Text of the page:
A gentle story about making new friends, with whimsical illustrations, and cool animal facts. Wonderful!
Meeting strangers makes shy possum Alfred anxious, and he plays dead. So he has trouble making friends—until Sophia the armadillo reveals that when she gets anxious, she rolls up in a ball. A witty friendship tale inspired by animal behavior.
In this winsome tale, Alfred, who plays dead, and Sophia, who rolls up in a ball, stand in for shy or anxious humans whose discomfort keeps them from fitting in. Jennifer Black Reinhardt has cast animals with defense mechanisms as characters to tell an imaginative, endearing story about learning to make friends by mastering fear and shyness. Alfred and Sofia open up to each other and go on to help other creatures who have social difficulties by practicing patience, forgiveness, and friendship—tools for overcoming the barriers that keep us from connecting with others. An author’s note lists real animals and their defensive behaviors.
About the Author
Jennifer Black Reinhardt has illustrated many acclaimed picture books and chapter books—including Yaks Yak and Gondra's Treasure by Linda Sue Park and Sometimes You Fly by Katherine Applegate. She has also written and illustrated several, including Playing Possum. Jennifer lives with her family in Iowa City, Iowa. Visit her online at jbreinhardt.com, on Twitter @jblackreinhardt, and on Instagram @JenniferBlackReinhardt.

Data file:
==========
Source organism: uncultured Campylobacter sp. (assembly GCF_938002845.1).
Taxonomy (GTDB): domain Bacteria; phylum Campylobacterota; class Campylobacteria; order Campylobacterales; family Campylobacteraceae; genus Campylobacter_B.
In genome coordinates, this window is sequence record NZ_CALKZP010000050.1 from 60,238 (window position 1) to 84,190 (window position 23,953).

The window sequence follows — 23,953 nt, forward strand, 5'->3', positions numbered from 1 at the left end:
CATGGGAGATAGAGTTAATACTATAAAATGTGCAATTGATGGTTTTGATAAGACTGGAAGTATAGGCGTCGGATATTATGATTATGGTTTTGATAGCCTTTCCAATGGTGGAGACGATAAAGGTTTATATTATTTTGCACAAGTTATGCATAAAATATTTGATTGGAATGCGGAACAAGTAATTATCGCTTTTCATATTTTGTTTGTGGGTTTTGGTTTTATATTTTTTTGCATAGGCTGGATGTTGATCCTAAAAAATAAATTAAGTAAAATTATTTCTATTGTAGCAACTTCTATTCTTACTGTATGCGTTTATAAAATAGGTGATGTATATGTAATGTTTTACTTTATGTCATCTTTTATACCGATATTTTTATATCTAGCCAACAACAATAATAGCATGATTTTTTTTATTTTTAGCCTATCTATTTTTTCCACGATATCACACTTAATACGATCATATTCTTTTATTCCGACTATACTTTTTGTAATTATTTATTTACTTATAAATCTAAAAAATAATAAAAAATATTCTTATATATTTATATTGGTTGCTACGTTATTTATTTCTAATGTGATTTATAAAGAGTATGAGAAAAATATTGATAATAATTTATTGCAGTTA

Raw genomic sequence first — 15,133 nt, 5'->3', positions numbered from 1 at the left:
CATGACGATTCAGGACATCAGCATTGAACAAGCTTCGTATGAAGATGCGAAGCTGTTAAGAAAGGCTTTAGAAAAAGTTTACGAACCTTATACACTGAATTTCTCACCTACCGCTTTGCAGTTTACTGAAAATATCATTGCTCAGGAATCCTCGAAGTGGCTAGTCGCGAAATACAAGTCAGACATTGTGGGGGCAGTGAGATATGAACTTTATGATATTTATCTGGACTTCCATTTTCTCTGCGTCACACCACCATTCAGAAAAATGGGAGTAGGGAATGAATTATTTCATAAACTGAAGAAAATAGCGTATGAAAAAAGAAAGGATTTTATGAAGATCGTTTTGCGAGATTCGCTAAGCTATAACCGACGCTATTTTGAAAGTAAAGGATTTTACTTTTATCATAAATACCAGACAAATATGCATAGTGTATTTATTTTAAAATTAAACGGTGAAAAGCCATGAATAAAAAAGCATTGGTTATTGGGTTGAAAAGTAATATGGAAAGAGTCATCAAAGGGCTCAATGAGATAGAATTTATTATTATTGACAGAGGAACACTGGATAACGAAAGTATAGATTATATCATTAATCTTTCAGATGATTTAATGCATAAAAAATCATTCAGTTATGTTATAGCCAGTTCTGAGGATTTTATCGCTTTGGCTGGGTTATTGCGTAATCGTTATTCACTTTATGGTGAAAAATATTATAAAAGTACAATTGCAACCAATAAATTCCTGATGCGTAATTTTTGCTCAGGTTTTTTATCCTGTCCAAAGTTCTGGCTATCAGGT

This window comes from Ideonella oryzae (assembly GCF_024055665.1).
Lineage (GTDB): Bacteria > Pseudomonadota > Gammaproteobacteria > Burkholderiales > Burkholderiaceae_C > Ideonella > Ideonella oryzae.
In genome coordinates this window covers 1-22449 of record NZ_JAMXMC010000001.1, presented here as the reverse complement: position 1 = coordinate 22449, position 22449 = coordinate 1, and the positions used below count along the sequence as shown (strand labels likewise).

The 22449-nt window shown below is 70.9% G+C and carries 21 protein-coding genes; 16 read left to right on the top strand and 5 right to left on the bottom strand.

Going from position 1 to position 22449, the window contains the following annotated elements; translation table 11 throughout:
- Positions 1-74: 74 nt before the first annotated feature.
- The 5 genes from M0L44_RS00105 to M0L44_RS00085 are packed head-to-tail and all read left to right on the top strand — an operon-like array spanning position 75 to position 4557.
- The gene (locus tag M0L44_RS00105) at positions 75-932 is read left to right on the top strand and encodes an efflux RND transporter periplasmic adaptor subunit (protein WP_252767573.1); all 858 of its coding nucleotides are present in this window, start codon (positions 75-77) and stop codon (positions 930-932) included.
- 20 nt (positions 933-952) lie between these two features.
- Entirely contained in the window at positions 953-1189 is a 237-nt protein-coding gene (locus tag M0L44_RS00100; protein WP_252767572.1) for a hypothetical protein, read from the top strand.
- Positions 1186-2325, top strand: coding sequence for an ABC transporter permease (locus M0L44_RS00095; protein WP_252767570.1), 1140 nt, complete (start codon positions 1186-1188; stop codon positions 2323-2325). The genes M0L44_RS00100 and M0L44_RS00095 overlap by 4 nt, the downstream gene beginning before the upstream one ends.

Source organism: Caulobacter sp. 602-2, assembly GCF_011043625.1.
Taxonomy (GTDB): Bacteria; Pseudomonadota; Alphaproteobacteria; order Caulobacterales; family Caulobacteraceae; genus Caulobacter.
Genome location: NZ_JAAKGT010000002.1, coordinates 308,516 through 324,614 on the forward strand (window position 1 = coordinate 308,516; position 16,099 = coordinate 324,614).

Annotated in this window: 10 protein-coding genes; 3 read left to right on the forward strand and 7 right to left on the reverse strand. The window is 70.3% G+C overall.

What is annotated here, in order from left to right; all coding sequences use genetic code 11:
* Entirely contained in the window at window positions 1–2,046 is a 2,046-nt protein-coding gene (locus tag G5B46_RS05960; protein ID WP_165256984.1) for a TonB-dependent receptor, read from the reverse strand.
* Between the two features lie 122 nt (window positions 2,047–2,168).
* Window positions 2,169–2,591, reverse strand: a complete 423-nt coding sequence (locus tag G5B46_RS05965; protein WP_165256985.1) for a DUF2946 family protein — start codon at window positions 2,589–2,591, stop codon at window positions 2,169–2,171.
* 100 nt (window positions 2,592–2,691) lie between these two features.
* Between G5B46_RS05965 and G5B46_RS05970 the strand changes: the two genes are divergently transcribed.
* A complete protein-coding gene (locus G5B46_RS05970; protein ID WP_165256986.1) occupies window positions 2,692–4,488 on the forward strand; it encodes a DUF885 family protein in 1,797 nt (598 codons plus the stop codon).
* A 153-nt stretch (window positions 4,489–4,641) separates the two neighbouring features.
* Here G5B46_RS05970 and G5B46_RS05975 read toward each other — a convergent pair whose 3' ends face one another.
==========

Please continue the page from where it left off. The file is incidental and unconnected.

"Reinhardt has created a great story of acceptance, friendship, identity, and empathy that will reassure young readers dealing with their own anxieties. The semi-realistic illustrations are endearing and often funny, softly rendered in watercolor, ink, colored pencil, and collage." —Booklist
"The author’s minimal text leaves the primary storytelling role to her gently dappled, luminous mixed-media art, which features springtime hues and an anthropomorphized cast. Notes on the spotlighted animals’ self-protective behaviors cap this sensitive tale." —Publishers Weekly
"A gentle readaloud about the need for even the most nervous of beings to have a trusted friend, with whom they can be themselves without judgment. Reinhardt’s illustrations are cozily humorous." —The Bulletin of the Center for Children's Books
"Reinhardt tells this story in a linear fashion, making the plot line and character development easy to follow. Rather than focusing on the scary aspects of meeting someone new or being the center of attention, the humorous elements of an animals’ defense mechanism are highlighted....richly toned watercolor landscapes filled with flowers and curlicues....An additional purchase for libraries needing to expand their social-emotional learning picture book collection."—School Library Journal
"Throughout, Reinhardt’s comical depictions of the fearful animals provoke laughter but are never meanspirited."—The Horn Book